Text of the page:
minor geek triumph

Maybe I’m the only one who gets into this kind of thing. A few semesters ago I figured out how to set up a spreadsheet to help me manage section switches and adds to my big lecture course where the discussion sections have to all be the same size. This semester, I successfully used mail merge in Word to read the data from the spreadsheet and generate “form emails” sent out via Outlook telling each student what section they have been admitted to. (I don’t normally use Outlook as my mailer, but have it set up as an option.) Overhead in learning it this time was probably close to just sending each email individually, but now that I know how, one more job that will go faster! Hint: Although I hate Word for  a lot of things, its mail merge capacities are very robust and easy to use. Unlike WordPerfect, which I could never get right on the first try, I always get Word to do the mail merge right on the first try. You set up data in a spreadsheet (or a Access), link  to the data from Word, and then insert merge codes. If there is a field in your data with an email address, you are good to go.

Another thing I use mail merge for is generating individualized reports to students about their grades. It can read a grade spreadsheet and turn that into one page per student with all the grade records.

Author: olderwoman

I'm a sociology professor but not only a sociology professor. It isn't hard to figure out my real name if you want to, but I keep it out of this blog because I don't want my name associated with it in a Google search. Although I never write anything in a public forum like a blog that I'd be ashamed to have associated with my name (and you shouldn't either!), it is illegal for me to use my position as a public employee to advance my religious or political views, and the pseudonym helps to preserve the distinction between my public and private identities. The pseudonym also helps to protect the people I may write about in describing public or semi-public events I've been involved with.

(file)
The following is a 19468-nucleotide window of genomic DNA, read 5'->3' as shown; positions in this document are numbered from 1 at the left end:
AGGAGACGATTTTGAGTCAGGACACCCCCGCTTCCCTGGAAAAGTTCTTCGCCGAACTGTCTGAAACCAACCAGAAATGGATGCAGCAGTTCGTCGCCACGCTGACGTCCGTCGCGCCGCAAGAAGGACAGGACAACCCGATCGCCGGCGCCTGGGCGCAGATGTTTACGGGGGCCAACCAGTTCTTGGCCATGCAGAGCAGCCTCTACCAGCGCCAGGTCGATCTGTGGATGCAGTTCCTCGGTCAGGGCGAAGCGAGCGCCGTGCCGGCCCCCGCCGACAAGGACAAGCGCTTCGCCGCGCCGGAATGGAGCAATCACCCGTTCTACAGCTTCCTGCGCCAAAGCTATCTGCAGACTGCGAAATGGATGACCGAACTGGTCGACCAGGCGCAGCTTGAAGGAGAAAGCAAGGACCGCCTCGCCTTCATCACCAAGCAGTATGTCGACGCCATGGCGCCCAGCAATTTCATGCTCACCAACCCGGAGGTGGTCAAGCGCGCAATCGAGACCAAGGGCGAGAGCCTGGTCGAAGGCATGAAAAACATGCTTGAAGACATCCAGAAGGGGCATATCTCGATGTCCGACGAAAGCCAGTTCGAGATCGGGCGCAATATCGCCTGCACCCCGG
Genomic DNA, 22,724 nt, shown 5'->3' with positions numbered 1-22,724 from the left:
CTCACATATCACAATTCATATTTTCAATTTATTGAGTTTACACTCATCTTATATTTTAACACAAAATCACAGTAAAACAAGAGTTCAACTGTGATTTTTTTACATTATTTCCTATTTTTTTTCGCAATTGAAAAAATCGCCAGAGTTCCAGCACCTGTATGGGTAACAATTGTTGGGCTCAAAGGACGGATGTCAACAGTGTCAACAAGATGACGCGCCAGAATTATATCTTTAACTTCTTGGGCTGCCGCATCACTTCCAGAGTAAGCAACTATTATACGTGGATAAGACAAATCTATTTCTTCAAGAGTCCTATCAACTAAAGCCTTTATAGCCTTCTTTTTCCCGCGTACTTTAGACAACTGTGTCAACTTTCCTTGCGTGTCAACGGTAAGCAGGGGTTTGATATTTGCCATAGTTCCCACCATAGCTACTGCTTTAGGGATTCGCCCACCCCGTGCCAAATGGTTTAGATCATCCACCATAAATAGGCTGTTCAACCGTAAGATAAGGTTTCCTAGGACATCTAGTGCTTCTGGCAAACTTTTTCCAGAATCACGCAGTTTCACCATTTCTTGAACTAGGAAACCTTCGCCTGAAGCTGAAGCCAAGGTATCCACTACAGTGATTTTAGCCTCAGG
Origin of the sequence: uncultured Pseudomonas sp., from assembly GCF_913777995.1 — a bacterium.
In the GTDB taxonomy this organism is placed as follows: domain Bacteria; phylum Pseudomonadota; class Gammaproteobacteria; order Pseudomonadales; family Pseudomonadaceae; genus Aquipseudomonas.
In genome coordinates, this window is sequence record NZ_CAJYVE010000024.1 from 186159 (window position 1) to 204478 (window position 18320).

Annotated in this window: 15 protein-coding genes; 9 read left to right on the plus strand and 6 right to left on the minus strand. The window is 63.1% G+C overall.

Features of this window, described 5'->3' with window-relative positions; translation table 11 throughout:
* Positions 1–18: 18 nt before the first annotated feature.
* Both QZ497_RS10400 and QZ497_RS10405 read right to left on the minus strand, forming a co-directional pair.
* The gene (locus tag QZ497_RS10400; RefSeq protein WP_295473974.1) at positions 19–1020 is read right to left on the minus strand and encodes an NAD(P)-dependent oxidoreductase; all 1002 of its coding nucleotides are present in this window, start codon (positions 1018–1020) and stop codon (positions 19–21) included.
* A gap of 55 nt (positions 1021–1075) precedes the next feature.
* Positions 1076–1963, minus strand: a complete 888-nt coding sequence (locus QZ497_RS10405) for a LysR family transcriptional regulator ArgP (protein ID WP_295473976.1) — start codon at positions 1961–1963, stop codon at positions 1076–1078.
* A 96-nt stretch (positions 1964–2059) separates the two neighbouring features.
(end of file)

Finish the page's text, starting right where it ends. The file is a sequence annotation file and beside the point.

3 thoughts on “minor geek triumph”

  1. “Another thing I use mail merge for is generating individualized reports to students about their grades.”

    Do you then mail the individualized reports to students? I ask because this (sending grades over e-mail) is against my uni’s rules, not that the rule is enforceable.

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    1. Ah, FERPA and “email is not secure.” Good point. No, my university does not have such a policy, as far as I know. Most of my past mail merge grade reports have been printed on paper and distributed in class* although I have sent grade-relevant feedback by email, especially in small classes. Now I’ll have to re-think my geeky satisfaction with skipping the paper.

      * In case you are wondering, yes students like getting an orderly print-out before the end of the term of where they stand in the class and what the computer records show about what they’ve done, especially one like mine with a lot of different components.

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  2. so, i am aware of this FERPA policy, but i don’t understand it. i get sensitive/personal email from all sorts of people all the time: my university, my health care providers, the IRS through turbotax. is FERPA behind the curve, and if so, when will it change?

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